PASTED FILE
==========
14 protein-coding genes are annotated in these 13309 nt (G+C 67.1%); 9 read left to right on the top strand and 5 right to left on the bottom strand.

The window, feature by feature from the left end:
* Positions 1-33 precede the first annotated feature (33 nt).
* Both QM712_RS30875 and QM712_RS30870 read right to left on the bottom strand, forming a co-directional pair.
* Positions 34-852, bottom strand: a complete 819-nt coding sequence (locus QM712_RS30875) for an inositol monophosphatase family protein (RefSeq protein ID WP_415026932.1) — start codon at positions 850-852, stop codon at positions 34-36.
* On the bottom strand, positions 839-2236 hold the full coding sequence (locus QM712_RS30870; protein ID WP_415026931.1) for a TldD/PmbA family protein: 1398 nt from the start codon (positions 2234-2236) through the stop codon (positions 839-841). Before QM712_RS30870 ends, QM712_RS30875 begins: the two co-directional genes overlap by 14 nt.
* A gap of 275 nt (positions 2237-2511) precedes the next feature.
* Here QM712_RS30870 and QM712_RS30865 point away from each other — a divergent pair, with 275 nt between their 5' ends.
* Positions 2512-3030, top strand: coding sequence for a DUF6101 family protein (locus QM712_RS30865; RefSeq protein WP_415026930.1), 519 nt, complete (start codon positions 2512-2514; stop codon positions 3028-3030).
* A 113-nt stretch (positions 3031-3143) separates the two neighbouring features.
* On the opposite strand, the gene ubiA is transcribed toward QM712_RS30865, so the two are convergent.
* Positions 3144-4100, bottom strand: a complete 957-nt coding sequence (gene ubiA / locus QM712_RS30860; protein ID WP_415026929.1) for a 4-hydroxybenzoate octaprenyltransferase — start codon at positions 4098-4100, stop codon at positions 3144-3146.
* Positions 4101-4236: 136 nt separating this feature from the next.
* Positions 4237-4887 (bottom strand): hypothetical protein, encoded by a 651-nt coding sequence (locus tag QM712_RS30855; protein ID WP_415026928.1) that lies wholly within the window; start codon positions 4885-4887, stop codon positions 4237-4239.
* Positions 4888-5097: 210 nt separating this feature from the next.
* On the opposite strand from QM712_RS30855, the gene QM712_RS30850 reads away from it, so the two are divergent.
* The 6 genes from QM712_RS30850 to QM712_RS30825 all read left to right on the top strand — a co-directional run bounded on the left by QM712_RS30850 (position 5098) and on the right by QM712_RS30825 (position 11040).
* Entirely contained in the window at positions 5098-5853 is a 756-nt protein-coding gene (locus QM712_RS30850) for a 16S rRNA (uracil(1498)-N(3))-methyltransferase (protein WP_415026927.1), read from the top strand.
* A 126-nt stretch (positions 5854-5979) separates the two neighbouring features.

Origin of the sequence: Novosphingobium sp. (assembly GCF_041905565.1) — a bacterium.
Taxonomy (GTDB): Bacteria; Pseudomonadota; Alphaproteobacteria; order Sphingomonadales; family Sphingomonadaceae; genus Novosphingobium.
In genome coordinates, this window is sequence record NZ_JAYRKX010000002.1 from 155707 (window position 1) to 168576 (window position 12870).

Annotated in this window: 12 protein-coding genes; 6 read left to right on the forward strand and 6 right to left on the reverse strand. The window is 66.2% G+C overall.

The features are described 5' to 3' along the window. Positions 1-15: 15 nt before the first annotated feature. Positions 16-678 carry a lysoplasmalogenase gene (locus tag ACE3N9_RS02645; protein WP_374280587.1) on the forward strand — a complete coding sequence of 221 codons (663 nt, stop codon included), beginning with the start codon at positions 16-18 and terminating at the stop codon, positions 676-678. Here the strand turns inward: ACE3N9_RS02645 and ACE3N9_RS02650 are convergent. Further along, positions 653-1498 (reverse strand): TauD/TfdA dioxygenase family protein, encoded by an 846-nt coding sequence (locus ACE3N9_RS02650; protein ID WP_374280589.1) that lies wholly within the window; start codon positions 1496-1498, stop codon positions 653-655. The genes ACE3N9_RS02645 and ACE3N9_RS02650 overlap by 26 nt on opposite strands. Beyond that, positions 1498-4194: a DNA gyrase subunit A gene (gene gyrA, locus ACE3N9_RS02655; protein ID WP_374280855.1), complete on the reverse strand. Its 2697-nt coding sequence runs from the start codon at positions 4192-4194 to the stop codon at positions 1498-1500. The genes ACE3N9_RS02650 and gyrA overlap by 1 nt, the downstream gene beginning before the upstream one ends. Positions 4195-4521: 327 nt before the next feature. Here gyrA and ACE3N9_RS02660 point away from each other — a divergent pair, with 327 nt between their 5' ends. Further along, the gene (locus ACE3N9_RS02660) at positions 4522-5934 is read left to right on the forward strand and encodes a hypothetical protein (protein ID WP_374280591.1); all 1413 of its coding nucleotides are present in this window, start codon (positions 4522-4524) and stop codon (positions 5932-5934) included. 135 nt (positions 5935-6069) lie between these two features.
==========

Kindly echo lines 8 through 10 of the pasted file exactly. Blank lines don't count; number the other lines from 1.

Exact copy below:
* Here QM712_RS30870 and QM712_RS30865 point away from each other — a divergent pair, with 275 nt between their 5' ends.
* Positions 2512-3030, top strand: coding sequence for a DUF6101 family protein (locus QM712_RS30865; RefSeq protein WP_415026930.1), 519 nt, complete (start codon positions 2512-2514; stop codon positions 3028-3030).
* A 113-nt stretch (positions 3031-3143) separates the two neighbouring features.